But, this is the way you must drive the Fiat TwinAir to really maximise the fuel economy – if you rev it hard in every gear then it’ll want much more fuel. Shift up bright and early – using in the in-dash up-shift indicator – to help avoid the pricey petrol pumps as much as possible.
Fiat quote the TwinAir-powered Punto’s combined economy at 67.3mpg, but ask the dealer for an hour or two behind the test drive wheel and see what you can achieve for yourself. The dreaded CO2 is low in this one, however, at a taxation-dodging 98g/km.
On the road-wise, I found the Punto TwinAir a little too softly sprung for my personal tastes, but there’s no denying it’s plush and quiet over the bumps. But, perhaps these more cruiser-like ride characteristics suit the TwinAir as this car is surely all about sipping the fuel rather that clipping the apexes. She’ll hit 62mph in 12.7secs and on to 107mph at the top.
The 1.3 MultiJet 85hp diesel drive:
Here we have the Punto with a new diesel engine addition; seen here in Brit Pop Blue paint and in top of the range Lounge trim. This Punto will cost you from £15,600, plus options here of the metallic paint (£450), and a few other bits and bobs.
This 1300cc diesel engine gets quoted economy stats of 80.7mpg on the combined cycle, with CO2 sitting at a lowly 90g/km. But it’s not sluggish because of this, in fact it feels a little faster than its 13.1secs-to-62mph time and 107mph top speed would suggest. And that’s down to a strong-feeling push from the turbocharged motor.
On the road, and the 1.3 MultiJet engine pulls and drives nicely, but there are just five forward gears to play with, and I’d put the diesel-sound level and refinement at the pretty good.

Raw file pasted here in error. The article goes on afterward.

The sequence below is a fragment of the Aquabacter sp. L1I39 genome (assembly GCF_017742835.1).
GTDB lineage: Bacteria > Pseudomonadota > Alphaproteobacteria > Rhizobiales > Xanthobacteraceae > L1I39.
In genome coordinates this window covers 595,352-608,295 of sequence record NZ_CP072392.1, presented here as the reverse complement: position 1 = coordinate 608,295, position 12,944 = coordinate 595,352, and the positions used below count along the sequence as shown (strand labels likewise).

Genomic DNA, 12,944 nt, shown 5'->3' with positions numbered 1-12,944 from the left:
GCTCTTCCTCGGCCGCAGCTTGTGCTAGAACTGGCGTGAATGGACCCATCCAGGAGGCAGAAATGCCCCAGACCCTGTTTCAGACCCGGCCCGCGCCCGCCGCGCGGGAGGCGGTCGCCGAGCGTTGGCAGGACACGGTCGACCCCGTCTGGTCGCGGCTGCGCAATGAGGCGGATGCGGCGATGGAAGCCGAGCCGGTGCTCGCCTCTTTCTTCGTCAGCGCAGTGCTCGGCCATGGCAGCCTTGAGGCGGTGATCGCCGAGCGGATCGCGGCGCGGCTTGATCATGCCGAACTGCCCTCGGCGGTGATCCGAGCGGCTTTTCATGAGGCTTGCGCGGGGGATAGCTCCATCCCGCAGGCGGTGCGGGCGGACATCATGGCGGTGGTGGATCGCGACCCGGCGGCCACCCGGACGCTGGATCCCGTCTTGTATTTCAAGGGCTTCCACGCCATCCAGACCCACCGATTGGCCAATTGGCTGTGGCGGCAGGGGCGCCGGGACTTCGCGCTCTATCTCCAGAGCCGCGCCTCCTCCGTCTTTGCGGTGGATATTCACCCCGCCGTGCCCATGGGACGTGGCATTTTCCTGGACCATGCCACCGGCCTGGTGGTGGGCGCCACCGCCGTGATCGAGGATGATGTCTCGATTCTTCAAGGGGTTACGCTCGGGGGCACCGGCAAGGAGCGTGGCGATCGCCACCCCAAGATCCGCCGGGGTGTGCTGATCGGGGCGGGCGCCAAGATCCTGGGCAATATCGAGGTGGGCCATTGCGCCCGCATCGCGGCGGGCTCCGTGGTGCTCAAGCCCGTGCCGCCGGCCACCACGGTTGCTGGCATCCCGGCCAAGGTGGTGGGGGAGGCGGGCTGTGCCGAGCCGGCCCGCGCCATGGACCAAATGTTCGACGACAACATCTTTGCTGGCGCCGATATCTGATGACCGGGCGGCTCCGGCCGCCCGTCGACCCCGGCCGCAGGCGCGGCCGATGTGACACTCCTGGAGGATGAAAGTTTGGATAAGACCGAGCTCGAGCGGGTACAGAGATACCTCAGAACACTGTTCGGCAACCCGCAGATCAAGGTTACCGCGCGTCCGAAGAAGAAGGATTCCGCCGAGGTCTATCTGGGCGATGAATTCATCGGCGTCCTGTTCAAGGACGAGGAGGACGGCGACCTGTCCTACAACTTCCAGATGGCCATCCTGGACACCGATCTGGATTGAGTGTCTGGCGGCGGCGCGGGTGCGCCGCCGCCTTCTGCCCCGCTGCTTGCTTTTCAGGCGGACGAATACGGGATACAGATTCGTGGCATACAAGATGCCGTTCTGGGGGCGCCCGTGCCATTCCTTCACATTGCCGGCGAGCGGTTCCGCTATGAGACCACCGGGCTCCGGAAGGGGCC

With its low CO2 and impressive sounding, but unconfirmed by me, economy figures, this diesel-powered Punto is the one for the fleet drivers or very frugally-focused families. But, again, with the softer-feeling suspension, I felt less inclined to really press the Punto through the twisty bends.
The 1.4 MultiAir Turbo 135hp petrol drive:
Out of the three engines now offered to power the recently-refreshed Fiat Punto, I’d say that this is the one for me. There is a little of the boy-racer in me!
The 1.3-litre, turbocharged petrol motor under the hood of this Lounge-spec, Exotica Red Punto, is a peppy performer for sure. But you’ll have to pay at least £15,200 for your new Punto with this most sporting of engines up front.
The MultiAir is rated at 129g/km of CO2 and is said to achieve 50.4mpg on the combined economy cycle. This is because it’ll hit 62mph in a nicely nippy 8.5secs and march on to 124mph.
On the road it feels fast and torquey and blows a pleasant turbo soundtrack out of the engine bay and exhaust. Again, just the five forward gears.
An exciting yet still quite frugally-minded engine for sure, but to match this greater turbo pace, I would personally like a stiffer suspension set up. As you can see from our pics (with the red paint job), the most sporting of the refreshed Puntos sits quite low with an attractive and flat stance, but, for me, a little lower and a fair bit stiffer would better match that smooth, quick and torquey MultiAir Turbo engine up front.
Ten second sum up:
The recently refreshed Fiat Punto range gets a solid choice of powerplants, with the characterful and award-winning TwinAir engine no doubt leading the way for many potential buyers. The cleaned up exterior and new range of wheels work well, but I did find some issues with dated-feeling plastics inside the cabin.
Prices and availability:
The facelifted Fiat Punto range starts at £9,900 for the 1.2 Pop 8v 69hp and rises to £15,600 for the 1.3 Lounge MultiJet 85hp. However, Fiat is running some discounting offers on the Punto, so check their website for full pricing and promotion details.
Fiat Punto 0.9 TwinAir Turbo 85hp 3-door, in Unplugged Green
Some leather on the steering wheel would be nice. The other Punto test cars get it, however
TwinAir badging dotted around
The 900cc TwinAir, twin-cylinder turbocharged petrol engine
Fiat Punto 1.3 MultiJet 85hp diesel 5-door, in Brit Pop Blue with Lounge interior trim
The 1300cc MultiJet turbodiesel engine
Fiat Punto 1.4 MultiAir Turbo 135hp 3-door, in Exotica Red with Lounge interior trim
The 1400cc MultiAir Turbo petrol engine
It's the turbo that makes the fun!
Plenty of wheel designs to choose from
By Daniel Anslow